As for the criticism of the last episode? It isn’t just a ‘few voices’; it’s a lot of them. And, it’s the voices of the fandom that have been here since Day 1. So, I take offence that he just shrugs it off like it doesn’t matter. I don’t doubt that it’s a critical success–the writing and acting were astounding. I was honestly blown away by a lot of it and, if Benedict and Martin don’t get BAFTAs and Emmys for what they did, then there’s no justice in this world. But, when you consider the last episode as part of the whole series? It is lacking for some of us who have been with the show from the start. There are plot inconsistencies; still unanswered questions considering this episode and season was supposedly meant to tie up ‘all the loose ends’ and be a stopping point of sorts. I mean, the entire fourth season has plenty of holes and things that just don’t quite add up. I’m not saying that the season was a wash–I enjoy it. But, it leaves me unsettled, almost like there’s a missing piece or something. And, again, for all I know, that may be the point. 🙂

    Liked by 1 person

  4. Sexism is one of the three biggest problem this show has. The other ones are queerbaiting and two narcissists writers who are not capable of any respect or at least to be honest with their fans.

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    • There has never been any queerbaiting on this show. The person who made this comment is most likely a TJLC’r, (which stands for The Johnlock Conspiracy), a group who have decided that Sherlock and Watson are in love and that the creators of Sherlock have put all sorts of subtext into the show that proves it. Only thing is, they’re the only ones who see it, and the shows creators and two main cast members (Benedict Cumberbatch and Martin Freeman) have repeatedly said that’s not the show they’re making. It’s not their fault if this group refuses to believe it. This group is a bunch of over entitled fans of a show in their heads, they’re NOT fans of Sherlock. And quite a lot of them are extremely pushy, actually resorting to tweeting the shows creators, cast and crew with rude comments after series 3 and 4 because the Johnlock kiss they were positive would happen, didn’t. This person’s comment is nothing but crap. The shows writers love and respect the real fans of Sherlock.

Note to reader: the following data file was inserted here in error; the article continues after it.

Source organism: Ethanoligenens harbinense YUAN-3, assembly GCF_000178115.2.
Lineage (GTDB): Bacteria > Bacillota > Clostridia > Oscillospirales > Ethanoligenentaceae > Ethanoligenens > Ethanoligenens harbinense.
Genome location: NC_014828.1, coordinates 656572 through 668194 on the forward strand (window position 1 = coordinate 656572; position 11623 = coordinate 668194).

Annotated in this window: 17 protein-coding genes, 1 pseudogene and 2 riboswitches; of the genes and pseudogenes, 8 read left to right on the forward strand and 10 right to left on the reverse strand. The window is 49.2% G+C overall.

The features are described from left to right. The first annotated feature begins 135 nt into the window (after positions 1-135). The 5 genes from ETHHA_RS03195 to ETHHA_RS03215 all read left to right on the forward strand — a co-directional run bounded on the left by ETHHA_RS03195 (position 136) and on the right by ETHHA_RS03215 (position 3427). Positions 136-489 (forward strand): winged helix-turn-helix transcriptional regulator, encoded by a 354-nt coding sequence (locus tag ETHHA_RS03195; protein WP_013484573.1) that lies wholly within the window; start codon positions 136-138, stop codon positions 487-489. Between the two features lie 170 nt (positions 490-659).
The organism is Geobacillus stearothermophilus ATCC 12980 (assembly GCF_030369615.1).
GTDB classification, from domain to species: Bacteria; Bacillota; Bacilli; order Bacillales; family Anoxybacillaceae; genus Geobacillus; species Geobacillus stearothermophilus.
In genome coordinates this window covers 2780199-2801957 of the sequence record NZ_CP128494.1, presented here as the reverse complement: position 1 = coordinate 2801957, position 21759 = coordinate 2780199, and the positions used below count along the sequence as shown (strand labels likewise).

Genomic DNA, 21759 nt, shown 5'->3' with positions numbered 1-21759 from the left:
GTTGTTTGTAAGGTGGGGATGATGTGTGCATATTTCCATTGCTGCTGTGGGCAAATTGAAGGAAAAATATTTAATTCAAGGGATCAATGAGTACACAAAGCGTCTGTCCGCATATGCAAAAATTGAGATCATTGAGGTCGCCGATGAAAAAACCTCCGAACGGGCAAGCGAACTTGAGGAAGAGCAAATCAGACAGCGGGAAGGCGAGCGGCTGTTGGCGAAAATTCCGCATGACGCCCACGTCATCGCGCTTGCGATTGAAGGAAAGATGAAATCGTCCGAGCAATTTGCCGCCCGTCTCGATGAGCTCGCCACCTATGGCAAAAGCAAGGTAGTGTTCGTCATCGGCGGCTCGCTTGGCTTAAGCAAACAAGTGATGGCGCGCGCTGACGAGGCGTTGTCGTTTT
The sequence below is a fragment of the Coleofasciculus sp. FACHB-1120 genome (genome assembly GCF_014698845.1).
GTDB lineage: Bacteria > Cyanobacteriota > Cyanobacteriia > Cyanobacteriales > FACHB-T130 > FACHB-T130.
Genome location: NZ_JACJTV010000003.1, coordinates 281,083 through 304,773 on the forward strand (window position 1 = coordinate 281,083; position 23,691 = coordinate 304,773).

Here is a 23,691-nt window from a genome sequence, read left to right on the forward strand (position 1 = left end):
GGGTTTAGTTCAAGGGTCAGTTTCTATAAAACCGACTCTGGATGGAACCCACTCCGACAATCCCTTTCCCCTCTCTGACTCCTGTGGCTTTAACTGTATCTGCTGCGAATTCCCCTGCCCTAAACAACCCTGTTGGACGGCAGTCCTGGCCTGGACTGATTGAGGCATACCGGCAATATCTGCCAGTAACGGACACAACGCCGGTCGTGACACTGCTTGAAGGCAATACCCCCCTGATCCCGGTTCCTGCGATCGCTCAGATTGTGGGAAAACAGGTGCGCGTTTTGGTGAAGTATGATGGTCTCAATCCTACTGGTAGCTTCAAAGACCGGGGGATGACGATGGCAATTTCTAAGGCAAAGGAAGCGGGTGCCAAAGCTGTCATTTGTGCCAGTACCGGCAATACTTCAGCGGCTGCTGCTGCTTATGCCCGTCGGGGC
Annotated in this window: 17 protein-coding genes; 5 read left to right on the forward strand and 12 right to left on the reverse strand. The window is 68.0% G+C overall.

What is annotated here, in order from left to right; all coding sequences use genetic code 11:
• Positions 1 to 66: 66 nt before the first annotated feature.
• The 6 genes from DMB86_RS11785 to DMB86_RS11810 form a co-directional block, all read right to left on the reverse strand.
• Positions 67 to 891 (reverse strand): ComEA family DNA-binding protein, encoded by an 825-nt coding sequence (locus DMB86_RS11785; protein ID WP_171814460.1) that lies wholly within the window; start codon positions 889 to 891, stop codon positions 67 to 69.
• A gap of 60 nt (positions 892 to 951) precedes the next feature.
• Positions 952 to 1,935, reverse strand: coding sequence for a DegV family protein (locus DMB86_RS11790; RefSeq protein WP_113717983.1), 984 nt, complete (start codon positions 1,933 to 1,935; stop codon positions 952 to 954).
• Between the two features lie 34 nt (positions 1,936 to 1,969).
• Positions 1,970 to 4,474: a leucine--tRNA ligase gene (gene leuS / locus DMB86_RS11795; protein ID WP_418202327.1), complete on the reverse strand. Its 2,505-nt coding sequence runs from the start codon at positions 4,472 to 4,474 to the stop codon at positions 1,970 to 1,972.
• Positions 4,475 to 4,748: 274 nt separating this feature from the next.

Liked by 2 people

  5. Irene was always an intelligent, cunning woman. She even gets the best of Sherlock with her wit. That’s why he was intrigued by her.
    Moffat’s Irene has to be a dominatrix? So she takes advantage using sex instead of brains. That’s a loss and a disgrace to Irene and women.

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  6. I love Moffat’s point of view. I think that it is ridiculous that people now a days are getting so offended by everything that a story that has been around for ages, and a director who isn’t about to change the basis of the show just to make some people feel special is offensive. People are offended by reality and it’s ridiculous. Thank you Moffat for creating a wonderful show and doing what you could to make it even more amazing without making a new story that “wouldn’t offend anyone”.

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  7. i haven’t watched s4 so not sure if things change but i had no issue with the woman in the series. even though they’re not out there risking their lives like sherlock and john, you can tell they’re important, esp Mrs Hudson and Molly. I don’t know too much about Mary’s role